Kapranas A, Zenner ANRL, Mangan R & Griffin CT (2020) Objective and subjective components of resource value in lethal fights between male entomopathogenic nematodes. Animal Behaviour, 164, pp. 149-154. https://doi.org/10.1016/j.anbehav.2020.04.015
Males sometimes engage in fights over contested resources such as access to mates; in this case, fighting behaviour may be adjusted based on the value they place on the females. Resource value (RV) can have two components. First, males can assess the quality of females, which constitutes an objective assessment of RV. Second, internal state such as previous mating experience can also influence motivation to fight thus constituting a subjective assessment of RV. If mating opportunities are scarce and available females have a major impact on the lifetime reproductive success of males, then fighting can be fatal; in this situation it is uncertain whether males would adjust fighting behaviour based on RV. We found that both female quality, that is, virginity (objective component of RV) and male mating status (subjective component of RV) influenced fighting intensity between males of the entomopathogenic nematode Steinernema longicaudum which engage in lethal fights. Male nematodes were more likely to engage in fighting and fought longer and more frequently in the presence of virgin (high-quality) females than in the presence of mated (lower-quality) females. Male mating status was also found to influence fighting behaviour: mated males were the winners in staged fights between mated and virgin males. Mated males may have superior fighting ability (greater resource-holding potential), but RV asymmetries between mated and virgin males cannot be excluded. Males were more likely to win when they were resident, but we did not find a significant interaction effect between male mating and residency status.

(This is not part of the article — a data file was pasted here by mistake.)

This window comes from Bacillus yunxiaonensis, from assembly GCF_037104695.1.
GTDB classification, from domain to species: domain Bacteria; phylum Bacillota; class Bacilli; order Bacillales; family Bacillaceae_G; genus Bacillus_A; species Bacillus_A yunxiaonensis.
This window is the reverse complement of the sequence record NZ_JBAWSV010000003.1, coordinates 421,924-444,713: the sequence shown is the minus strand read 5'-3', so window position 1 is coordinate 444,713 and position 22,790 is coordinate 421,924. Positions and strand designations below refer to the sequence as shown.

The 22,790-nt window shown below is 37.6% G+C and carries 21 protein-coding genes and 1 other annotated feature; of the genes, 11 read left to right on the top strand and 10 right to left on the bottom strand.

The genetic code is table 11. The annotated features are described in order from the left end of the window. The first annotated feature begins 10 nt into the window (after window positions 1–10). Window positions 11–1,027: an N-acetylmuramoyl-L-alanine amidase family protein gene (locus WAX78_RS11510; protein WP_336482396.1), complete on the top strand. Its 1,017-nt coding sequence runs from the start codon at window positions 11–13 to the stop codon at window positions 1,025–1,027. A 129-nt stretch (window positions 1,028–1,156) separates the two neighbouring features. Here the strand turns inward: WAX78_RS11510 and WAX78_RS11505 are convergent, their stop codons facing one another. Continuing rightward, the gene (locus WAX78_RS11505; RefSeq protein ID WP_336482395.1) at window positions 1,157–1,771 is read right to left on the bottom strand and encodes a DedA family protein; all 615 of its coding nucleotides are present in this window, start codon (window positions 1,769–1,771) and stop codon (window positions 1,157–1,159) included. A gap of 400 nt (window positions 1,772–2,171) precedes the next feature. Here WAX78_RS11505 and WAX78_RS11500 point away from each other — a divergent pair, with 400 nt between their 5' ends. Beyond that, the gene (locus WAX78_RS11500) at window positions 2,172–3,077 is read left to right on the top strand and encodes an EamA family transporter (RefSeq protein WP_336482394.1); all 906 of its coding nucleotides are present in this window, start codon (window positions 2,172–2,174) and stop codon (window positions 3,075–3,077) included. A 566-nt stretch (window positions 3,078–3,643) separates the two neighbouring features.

entomopathogenic nematodes; female quality; lethal fights; male mating status; resource value
Animal Behaviour: Volume 164